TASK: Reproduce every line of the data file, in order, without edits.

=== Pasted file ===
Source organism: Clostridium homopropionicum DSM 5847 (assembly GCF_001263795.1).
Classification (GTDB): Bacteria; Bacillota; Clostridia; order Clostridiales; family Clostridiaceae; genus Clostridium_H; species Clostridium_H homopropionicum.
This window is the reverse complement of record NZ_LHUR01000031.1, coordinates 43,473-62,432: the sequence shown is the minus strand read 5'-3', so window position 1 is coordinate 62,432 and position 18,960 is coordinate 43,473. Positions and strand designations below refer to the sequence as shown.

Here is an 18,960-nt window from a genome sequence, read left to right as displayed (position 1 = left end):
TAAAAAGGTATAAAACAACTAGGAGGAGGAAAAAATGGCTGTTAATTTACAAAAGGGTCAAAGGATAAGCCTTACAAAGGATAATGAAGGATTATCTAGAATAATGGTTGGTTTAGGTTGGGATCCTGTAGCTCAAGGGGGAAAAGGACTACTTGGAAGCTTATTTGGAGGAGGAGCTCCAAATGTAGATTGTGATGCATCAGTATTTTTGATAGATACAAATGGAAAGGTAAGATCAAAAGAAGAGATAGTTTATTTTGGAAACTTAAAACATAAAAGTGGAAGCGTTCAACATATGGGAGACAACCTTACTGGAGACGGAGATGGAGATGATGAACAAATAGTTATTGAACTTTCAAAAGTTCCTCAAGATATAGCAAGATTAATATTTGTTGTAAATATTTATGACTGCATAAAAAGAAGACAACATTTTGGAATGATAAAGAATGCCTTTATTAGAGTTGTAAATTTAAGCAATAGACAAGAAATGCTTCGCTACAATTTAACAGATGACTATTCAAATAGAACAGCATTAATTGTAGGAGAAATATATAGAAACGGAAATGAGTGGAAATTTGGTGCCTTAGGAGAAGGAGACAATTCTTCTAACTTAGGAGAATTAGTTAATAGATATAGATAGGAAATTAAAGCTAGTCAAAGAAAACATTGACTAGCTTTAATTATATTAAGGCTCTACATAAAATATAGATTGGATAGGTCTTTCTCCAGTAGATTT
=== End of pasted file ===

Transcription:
Source organism: Clostridium homopropionicum DSM 5847 (assembly GCF_001263795.1).
Classification (GTDB): Bacteria; Bacillota; Clostridia; order Clostridiales; family Clostridiaceae; genus Clostridium_H; species Clostridium_H homopropionicum.
This window is the reverse complement of record NZ_LHUR01000031.1, coordinates 43,473-62,432: the sequence shown is the minus strand read 5'-3', so window position 1 is coordinate 62,432 and position 18,960 is coordinate 43,473. Positions and strand designations below refer to the sequence as shown.

Here is an 18,960-nt window from a genome sequence, read left to right as displayed (position 1 = left end):
TAAAAAGGTATAAAACAACTAGGAGGAGGAAAAAATGGCTGTTAATTTACAAAAGGGTCAAAGGATAAGCCTTACAAAGGATAATGAAGGATTATCTAGAATAATGGTTGGTTTAGGTTGGGATCCTGTAGCTCAAGGGGGAAAAGGACTACTTGGAAGCTTATTTGGAGGAGGAGCTCCAAATGTAGATTGTGATGCATCAGTATTTTTGATAGATACAAATGGAAAGGTAAGATCAAAAGAAGAGATAGTTTATTTTGGAAACTTAAAACATAAAAGTGGAAGCGTTCAACATATGGGAGACAACCTTACTGGAGACGGAGATGGAGATGATGAACAAATAGTTATTGAACTTTCAAAAGTTCCTCAAGATATAGCAAGATTAATATTTGTTGTAAATATTTATGACTGCATAAAAAGAAGACAACATTTTGGAATGATAAAGAATGCCTTTATTAGAGTTGTAAATTTAAGCAATAGACAAGAAATGCTTCGCTACAATTTAACAGATGACTATTCAAATAGAACAGCATTAATTGTAGGAGAAATATATAGAAACGGAAATGAGTGGAAATTTGGTGCCTTAGGAGAAGGAGACAATTCTTCTAACTTAGGAGAATTAGTTAATAGATATAGATAGGAAATTAAAGCTAGTCAAAGAAAACATTGACTAGCTTTAATTATATTAAGGCTCTACATAAAATATAGATTGGATAGGTCTTTCTCCAGTAGATTT